June 11

Love is a holy state of the soul, disposing it to value knowledge of God above all created things. We cannot attain lasting possession of such love while we are still attached to anything worldly….

The person who loves God values knowledge of God more than anything created by God, and pursues such knowledge ardently and ceaselessly….

If everything that exists was made by God and for God, and God is superior to the things made by him, he who abandons what is superior and devotes himself to what is inferior shows that he values things made by God more than God Himself….

Since the soul is more noble than the body and God incomparably more noble than the world created by Him, he who values the body more than the soul and the world created by God more that the Creator Himself is simply a worshiper of idols.

~St Maximos the Confessor

June 10

…everything may be understood in terms of its purpose….Now the purpose of our life is blessedness or, what is the same thing, the kingdom of heaven or of God. This is not only to behold the Trinity, supreme in Kingship, but also to receive an influx of the divine and, as it were, to suffer deification; for by this influx, what is lacking and imperfect in us is supplied and perfected. And the provision of such influx, of what is needed, is the food of spiritual beings….Such then is our purpose, in so far as we can understand it. We must now see how we can attain it….

Love of praise and love of material wealth are the progeny of ignorance. Having no experience of true blessings and no knowledge of noetic realities, the soul has adopted such bastard offspring, thinking that riches can supply its needs….Love of praise does not derive from any lack on the part of the body, for it satisfies no physical need. Inexperience and ignorance of primal goodness and true glory give rise to it. Indeed, ignorance is the root of all evils. For no one who has once grasped as he should the true nature of things–from where each thing comes and how it is perverted–can then totally disregard his own purpose and be dragged down to worldly things. The soul does not want a good that is only apparent.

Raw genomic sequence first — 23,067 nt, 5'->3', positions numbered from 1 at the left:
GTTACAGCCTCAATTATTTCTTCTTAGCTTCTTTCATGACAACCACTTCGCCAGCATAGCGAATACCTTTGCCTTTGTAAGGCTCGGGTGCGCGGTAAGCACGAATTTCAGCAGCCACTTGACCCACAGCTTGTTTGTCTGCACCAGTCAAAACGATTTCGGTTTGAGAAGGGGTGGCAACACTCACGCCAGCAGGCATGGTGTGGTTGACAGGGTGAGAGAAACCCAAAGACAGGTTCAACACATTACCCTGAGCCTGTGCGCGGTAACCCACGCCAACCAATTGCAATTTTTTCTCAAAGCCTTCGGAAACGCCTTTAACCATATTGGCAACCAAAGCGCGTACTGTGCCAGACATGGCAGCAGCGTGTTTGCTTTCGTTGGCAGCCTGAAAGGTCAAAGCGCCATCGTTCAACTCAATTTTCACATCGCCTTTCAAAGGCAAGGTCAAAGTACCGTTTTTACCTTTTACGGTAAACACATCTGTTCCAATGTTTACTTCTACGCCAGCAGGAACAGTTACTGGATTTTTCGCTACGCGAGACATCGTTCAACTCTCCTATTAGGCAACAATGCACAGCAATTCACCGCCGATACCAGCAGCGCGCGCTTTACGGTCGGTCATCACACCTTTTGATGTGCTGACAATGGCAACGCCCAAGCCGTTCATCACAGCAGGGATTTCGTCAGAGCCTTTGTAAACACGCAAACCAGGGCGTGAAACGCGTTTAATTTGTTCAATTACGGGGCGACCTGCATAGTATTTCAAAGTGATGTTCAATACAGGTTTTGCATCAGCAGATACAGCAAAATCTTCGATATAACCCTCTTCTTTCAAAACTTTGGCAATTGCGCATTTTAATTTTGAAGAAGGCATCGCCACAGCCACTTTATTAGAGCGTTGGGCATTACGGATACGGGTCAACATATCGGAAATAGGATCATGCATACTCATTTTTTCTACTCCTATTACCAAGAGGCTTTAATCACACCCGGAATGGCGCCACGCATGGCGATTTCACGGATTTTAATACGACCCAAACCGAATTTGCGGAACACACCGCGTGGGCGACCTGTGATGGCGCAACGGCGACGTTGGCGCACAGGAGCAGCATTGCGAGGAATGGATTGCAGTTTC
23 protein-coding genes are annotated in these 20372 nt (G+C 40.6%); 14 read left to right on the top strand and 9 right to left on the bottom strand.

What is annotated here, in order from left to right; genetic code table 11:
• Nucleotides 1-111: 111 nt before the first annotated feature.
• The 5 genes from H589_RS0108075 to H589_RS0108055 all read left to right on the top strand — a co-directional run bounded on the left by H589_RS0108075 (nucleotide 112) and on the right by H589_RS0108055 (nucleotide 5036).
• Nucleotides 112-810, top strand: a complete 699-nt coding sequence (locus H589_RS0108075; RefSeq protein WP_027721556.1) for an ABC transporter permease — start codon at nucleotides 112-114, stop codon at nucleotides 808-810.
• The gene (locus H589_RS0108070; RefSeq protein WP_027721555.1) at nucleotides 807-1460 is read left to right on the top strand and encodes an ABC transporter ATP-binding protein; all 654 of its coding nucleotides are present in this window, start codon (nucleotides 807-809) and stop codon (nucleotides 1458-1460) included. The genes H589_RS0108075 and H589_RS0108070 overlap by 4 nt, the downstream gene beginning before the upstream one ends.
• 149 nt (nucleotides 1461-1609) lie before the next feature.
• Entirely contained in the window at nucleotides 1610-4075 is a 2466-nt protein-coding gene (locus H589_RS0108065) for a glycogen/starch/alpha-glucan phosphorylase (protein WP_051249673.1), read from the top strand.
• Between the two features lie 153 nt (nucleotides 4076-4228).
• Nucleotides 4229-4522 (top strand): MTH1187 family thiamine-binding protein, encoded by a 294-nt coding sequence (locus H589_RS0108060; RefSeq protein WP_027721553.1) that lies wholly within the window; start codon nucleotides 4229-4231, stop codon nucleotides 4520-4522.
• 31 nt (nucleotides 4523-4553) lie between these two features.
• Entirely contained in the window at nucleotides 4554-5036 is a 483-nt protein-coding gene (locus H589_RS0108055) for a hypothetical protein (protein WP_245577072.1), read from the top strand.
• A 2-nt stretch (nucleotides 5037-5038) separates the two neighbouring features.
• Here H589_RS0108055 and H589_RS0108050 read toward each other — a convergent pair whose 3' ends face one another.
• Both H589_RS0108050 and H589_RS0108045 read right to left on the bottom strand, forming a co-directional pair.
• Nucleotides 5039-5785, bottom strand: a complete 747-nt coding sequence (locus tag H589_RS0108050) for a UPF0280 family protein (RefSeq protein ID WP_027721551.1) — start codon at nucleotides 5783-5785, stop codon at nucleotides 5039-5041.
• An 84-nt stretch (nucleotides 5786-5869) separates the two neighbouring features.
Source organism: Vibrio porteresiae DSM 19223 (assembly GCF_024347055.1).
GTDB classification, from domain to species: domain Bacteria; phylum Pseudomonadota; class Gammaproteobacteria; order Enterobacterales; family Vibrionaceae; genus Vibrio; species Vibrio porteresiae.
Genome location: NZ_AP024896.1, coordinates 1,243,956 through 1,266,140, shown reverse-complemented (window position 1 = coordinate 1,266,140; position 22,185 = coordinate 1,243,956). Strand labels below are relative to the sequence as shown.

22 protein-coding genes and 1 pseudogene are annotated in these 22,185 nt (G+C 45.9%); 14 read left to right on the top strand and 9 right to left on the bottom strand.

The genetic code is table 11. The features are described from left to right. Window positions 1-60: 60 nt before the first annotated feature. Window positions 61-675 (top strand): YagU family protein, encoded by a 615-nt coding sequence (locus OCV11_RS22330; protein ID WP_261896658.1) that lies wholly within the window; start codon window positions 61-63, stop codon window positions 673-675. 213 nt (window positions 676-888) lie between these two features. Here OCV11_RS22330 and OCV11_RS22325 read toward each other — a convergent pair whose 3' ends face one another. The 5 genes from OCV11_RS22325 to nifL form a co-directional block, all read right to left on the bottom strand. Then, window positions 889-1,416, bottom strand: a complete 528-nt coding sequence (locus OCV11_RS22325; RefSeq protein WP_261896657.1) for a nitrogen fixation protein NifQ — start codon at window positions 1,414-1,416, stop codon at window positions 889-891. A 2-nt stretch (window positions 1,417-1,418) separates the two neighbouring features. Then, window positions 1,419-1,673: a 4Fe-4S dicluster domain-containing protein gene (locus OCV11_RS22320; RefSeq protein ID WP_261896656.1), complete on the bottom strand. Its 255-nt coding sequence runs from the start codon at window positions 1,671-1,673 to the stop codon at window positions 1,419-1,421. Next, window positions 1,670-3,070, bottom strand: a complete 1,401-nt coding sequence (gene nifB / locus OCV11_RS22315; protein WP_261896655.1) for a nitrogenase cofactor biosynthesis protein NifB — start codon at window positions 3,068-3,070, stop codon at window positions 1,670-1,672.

~St Theodoros the Great Ascetic

June 9

We have been commanded not to revile or abuse in return those who revile and insult us, but rather to speak well of them and to bless them (Matthew 5:44). For in so far as we are at peace with men, we fight again the demons; but when we feel rancor towards our brothers and fight against them, we are at peace with the demons, whom we have been taught to hate ‘with perfect hatred’ (Psalm 139:22), fighting against them without mercy.

                                                                              ~St Theodoros the Great Ascetic

June 8

He who has completely uprooted self-love from his heart will, with God’s help, easily conquer all the other passions. For a man dominated by self-love is under the power of other passions as well, since from it arise anger, irritation, rancour, love of pleasure, licentiousness. By self-love we mean an impassioned disposition towards and love for the body, and the fulfillment of carnal desires.

What Christ our God called the ‘narrow way’ (Matthew 7:14), He also called an ‘easy yoke’ and ‘light burden’ (Matthew 11:30). How could He equate these things when they seem to be contraries? For our nature, certainly this path is harsh and steep, but to those who pursue it wholeheartedly and with good hope, and who aspire after holiness, find it attractive and full of delight, for it brings them pleasure not affliction. Hence they eagerly follow the narrow and painful way, greatly preferring it to that which is broad and spacious. Listen to St Luke, who tells us how the apostles after being beaten, departed from the presence of the council rejoicing (Acts 5:41), even though this is not the natural effect of a beating. For scourges normally cause not pleasure and joy, but pain and suffering. Yet if, because of Christ, they resulted in joy, what wonder is it if other forms of bodily hardship and ill-treatment have, because of Him, the same effect?